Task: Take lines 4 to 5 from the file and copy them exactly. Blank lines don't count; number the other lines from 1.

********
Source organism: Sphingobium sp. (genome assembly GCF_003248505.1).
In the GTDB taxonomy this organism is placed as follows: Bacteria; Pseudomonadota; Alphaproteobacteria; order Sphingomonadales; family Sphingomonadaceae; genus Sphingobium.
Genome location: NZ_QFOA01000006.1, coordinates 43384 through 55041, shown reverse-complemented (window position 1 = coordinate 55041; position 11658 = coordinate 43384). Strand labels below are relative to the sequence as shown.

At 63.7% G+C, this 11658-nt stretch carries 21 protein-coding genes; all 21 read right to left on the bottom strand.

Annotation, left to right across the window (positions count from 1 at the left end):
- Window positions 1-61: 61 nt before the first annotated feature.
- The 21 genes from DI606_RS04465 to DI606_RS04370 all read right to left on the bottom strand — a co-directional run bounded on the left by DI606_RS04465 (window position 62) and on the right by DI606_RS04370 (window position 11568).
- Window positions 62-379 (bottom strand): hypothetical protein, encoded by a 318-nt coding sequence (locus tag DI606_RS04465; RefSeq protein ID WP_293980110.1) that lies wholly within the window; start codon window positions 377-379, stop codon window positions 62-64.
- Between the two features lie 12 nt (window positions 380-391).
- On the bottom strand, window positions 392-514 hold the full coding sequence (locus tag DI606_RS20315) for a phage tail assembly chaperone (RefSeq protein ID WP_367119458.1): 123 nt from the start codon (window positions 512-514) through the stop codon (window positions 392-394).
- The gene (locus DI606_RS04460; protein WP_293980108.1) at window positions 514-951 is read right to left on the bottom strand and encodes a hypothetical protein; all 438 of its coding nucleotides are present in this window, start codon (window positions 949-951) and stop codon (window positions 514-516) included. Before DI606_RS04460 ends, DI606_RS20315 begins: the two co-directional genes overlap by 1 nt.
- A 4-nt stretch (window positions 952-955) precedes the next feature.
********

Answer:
At 63.7% G+C, this 11658-nt stretch carries 21 protein-coding genes; all 21 read right to left on the bottom strand.

Annotation, left to right across the window (positions count from 1 at the left end):